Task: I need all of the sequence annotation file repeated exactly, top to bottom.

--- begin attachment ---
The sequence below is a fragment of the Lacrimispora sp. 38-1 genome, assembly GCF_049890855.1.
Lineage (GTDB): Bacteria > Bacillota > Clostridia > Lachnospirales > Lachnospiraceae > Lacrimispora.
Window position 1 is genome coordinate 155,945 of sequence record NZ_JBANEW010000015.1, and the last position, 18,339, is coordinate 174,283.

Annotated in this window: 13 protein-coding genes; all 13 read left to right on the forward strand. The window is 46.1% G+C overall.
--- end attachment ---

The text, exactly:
The sequence below is a fragment of the Lacrimispora sp. 38-1 genome, assembly GCF_049890855.1.
Lineage (GTDB): Bacteria > Bacillota > Clostridia > Lachnospirales > Lachnospiraceae > Lacrimispora.
Window position 1 is genome coordinate 155,945 of sequence record NZ_JBANEW010000015.1, and the last position, 18,339, is coordinate 174,283.

Annotated in this window: 13 protein-coding genes; all 13 read left to right on the forward strand. The window is 46.1% G+C overall.